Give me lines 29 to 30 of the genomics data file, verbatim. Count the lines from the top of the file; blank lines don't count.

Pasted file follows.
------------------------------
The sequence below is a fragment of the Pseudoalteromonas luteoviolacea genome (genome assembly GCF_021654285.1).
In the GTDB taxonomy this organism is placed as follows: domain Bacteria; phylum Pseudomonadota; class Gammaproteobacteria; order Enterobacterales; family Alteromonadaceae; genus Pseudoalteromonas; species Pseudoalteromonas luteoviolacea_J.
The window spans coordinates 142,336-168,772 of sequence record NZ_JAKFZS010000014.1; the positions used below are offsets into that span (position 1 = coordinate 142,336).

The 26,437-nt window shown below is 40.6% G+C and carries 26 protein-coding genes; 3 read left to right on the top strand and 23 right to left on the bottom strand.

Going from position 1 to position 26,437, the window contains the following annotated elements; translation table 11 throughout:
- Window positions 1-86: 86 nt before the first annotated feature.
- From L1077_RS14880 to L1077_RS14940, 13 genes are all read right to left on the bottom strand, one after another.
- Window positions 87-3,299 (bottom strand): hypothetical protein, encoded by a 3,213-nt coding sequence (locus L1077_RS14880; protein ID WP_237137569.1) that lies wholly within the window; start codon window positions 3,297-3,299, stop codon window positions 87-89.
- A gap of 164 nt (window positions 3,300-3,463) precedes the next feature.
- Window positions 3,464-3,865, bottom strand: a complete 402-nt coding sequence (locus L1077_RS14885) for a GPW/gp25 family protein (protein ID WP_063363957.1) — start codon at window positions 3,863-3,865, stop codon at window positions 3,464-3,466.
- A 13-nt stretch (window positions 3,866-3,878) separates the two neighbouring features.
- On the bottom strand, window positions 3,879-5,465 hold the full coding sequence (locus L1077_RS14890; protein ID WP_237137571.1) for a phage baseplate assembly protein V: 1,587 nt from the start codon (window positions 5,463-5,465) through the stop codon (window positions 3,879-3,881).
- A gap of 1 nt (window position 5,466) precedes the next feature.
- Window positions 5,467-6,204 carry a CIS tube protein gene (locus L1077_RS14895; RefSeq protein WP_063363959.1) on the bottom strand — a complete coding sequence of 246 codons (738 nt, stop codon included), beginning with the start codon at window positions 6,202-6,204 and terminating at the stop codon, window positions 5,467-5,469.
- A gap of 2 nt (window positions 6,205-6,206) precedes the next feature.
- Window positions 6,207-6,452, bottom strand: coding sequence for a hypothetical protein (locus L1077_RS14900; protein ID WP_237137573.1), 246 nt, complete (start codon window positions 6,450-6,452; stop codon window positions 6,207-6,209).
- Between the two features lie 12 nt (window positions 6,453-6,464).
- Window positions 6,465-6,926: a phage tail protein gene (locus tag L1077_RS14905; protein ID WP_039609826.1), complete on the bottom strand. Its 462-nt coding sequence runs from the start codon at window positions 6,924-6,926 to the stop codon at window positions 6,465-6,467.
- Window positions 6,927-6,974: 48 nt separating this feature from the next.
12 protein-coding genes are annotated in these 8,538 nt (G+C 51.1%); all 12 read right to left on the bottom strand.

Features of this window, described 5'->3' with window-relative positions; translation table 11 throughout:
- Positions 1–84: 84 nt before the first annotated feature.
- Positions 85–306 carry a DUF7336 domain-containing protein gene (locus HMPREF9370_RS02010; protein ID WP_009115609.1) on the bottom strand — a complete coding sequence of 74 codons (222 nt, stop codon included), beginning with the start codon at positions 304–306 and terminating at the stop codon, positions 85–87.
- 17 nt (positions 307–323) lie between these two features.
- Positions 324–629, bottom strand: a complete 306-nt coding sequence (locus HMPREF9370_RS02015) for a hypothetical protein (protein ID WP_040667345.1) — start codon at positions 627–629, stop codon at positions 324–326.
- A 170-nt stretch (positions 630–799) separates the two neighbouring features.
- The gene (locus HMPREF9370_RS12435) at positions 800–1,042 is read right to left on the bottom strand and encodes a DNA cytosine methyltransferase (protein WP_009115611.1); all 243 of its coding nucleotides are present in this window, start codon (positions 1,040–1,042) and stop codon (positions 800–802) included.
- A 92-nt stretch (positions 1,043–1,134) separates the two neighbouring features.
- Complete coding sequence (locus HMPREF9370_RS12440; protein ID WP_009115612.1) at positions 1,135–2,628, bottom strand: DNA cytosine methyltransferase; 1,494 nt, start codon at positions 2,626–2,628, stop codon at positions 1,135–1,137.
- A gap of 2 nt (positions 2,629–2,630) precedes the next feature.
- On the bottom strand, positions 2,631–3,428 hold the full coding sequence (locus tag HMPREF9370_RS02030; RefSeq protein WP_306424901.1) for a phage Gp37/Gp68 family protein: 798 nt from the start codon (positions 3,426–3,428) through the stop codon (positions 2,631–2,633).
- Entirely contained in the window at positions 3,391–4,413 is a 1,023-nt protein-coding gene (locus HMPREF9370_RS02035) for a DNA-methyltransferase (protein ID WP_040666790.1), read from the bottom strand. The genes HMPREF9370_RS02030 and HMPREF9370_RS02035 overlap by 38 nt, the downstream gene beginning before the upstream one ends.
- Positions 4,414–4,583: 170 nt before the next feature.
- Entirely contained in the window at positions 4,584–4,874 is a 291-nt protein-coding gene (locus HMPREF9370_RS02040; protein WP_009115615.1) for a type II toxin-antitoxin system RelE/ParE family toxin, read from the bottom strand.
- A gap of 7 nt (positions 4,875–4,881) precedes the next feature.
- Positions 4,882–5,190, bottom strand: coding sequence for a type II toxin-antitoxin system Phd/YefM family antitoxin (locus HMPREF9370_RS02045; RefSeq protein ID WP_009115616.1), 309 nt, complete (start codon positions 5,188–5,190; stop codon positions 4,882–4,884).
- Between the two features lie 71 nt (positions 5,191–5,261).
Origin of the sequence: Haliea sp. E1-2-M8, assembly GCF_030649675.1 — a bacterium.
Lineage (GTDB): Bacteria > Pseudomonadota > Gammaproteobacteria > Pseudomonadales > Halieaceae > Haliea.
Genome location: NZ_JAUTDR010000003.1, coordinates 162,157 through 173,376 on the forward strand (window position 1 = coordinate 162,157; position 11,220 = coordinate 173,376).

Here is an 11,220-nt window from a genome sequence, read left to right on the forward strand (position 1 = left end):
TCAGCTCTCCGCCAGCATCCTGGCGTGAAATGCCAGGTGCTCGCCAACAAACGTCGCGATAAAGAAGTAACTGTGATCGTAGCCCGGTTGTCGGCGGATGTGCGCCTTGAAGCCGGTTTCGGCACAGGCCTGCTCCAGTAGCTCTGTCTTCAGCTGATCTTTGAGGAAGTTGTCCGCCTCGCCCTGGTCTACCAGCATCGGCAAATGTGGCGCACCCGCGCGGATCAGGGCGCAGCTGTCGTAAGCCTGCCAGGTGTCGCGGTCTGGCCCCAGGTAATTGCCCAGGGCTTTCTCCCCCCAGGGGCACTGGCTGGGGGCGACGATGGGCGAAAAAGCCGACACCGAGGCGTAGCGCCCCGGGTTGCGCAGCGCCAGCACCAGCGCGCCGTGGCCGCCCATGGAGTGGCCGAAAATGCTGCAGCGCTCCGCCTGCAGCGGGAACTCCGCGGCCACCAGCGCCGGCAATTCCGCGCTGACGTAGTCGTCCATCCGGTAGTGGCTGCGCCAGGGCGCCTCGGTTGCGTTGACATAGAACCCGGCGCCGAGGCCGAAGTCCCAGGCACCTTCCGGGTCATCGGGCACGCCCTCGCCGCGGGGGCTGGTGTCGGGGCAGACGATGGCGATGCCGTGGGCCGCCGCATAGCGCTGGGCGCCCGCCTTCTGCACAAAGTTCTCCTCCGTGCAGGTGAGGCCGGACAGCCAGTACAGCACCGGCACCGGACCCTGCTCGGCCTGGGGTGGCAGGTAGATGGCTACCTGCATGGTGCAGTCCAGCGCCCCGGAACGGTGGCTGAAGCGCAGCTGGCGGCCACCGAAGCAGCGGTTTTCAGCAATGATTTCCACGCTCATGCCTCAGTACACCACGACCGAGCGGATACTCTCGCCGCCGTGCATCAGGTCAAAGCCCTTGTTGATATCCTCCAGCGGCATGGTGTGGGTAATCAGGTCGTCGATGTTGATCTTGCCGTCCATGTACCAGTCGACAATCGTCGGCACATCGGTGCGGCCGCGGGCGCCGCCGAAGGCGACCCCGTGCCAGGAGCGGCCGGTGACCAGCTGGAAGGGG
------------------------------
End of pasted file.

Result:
- Complete coding sequence (locus HMPREF9370_RS12440; protein ID WP_009115612.1) at positions 1,135–2,628, bottom strand: DNA cytosine methyltransferase; 1,494 nt, start codon at positions 2,626–2,628, stop codon at positions 1,135–1,137.
- A gap of 2 nt (positions 2,629–2,630) precedes the next feature.